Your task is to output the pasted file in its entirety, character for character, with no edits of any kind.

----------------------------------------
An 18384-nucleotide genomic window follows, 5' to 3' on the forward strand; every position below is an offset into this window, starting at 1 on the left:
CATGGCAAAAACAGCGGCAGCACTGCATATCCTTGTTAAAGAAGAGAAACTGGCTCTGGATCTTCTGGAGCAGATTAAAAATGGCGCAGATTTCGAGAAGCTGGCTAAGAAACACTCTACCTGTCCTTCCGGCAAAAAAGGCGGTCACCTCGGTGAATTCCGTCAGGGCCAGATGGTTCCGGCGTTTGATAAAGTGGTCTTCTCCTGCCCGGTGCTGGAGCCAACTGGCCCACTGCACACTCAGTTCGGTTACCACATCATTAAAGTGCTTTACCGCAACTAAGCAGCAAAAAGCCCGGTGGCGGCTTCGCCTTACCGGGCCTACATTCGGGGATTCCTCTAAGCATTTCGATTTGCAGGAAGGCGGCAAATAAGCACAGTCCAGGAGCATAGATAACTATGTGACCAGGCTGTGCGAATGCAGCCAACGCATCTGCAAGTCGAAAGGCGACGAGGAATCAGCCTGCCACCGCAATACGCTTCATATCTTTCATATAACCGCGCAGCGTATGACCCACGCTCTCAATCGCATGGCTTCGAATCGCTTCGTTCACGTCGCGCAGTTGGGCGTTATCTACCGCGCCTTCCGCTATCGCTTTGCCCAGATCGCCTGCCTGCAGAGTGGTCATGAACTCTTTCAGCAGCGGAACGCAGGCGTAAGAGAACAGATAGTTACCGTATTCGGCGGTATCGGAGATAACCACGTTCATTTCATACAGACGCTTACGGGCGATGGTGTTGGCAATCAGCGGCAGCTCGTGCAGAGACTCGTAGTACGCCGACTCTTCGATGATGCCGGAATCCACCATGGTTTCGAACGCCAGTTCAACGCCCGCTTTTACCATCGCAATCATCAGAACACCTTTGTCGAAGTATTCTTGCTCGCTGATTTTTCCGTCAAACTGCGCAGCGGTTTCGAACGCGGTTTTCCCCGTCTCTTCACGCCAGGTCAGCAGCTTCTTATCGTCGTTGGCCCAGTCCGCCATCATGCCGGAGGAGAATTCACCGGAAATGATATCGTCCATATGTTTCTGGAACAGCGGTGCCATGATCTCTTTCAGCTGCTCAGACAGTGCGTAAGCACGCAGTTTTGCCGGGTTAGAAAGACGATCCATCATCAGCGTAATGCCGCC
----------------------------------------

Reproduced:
An 18384-nucleotide genomic window follows, 5' to 3' on the forward strand; every position below is an offset into this window, starting at 1 on the left:
CATGGCAAAAACAGCGGCAGCACTGCATATCCTTGTTAAAGAAGAGAAACTGGCTCTGGATCTTCTGGAGCAGATTAAAAATGGCGCAGATTTCGAGAAGCTGGCTAAGAAACACTCTACCTGTCCTTCCGGCAAAAAAGGCGGTCACCTCGGTGAATTCCGTCAGGGCCAGATGGTTCCGGCGTTTGATAAAGTGGTCTTCTCCTGCCCGGTGCTGGAGCCAACTGGCCCACTGCACACTCAGTTCGGTTACCACATCATTAAAGTGCTTTACCGCAACTAAGCAGCAAAAAGCCCGGTGGCGGCTTCGCCTTACCGGGCCTACATTCGGGGATTCCTCTAAGCATTTCGATTTGCAGGAAGGCGGCAAATAAGCACAGTCCAGGAGCATAGATAACTATGTGACCAGGCTGTGCGAATGCAGCCAACGCATCTGCAAGTCGAAAGGCGACGAGGAATCAGCCTGCCACCGCAATACGCTTCATATCTTTCATATAACCGCGCAGCGTATGACCCACGCTCTCAATCGCATGGCTTCGAATCGCTTCGTTCACGTCGCGCAGTTGGGCGTTATCTACCGCGCCTTCCGCTATCGCTTTGCCCAGATCGCCTGCCTGCAGAGTGGTCATGAACTCTTTCAGCAGCGGAACGCAGGCGTAAGAGAACAGATAGTTACCGTATTCGGCGGTATCGGAGATAACCACGTTCATTTCATACAGACGCTTACGGGCGATGGTGTTGGCAATCAGCGGCAGCTCGTGCAGAGACTCGTAGTACGCCGACTCTTCGATGATGCCGGAATCCACCATGGTTTCGAACGCCAGTTCAACGCCCGCTTTTACCATCGCAATCATCAGAACACCTTTGTCGAAGTATTCTTGCTCGCTGATTTTTCCGTCAAACTGCGCAGCGGTTTCGAACGCGGTTTTCCCCGTCTCTTCACGCCAGGTCAGCAGCTTCTTATCGTCGTTGGCCCAGTCCGCCATCATGCCGGAGGAGAATTCACCGGAAATGATATCGTCCATATGTTTCTGGAACAGCGGTGCCATGATCTCTTTCAGCTGCTCAGACAGTGCGTAAGCACGCAGTTTTGCCGGGTTAGAAAGACGATCCATCATCAGCGTAATGCCGCC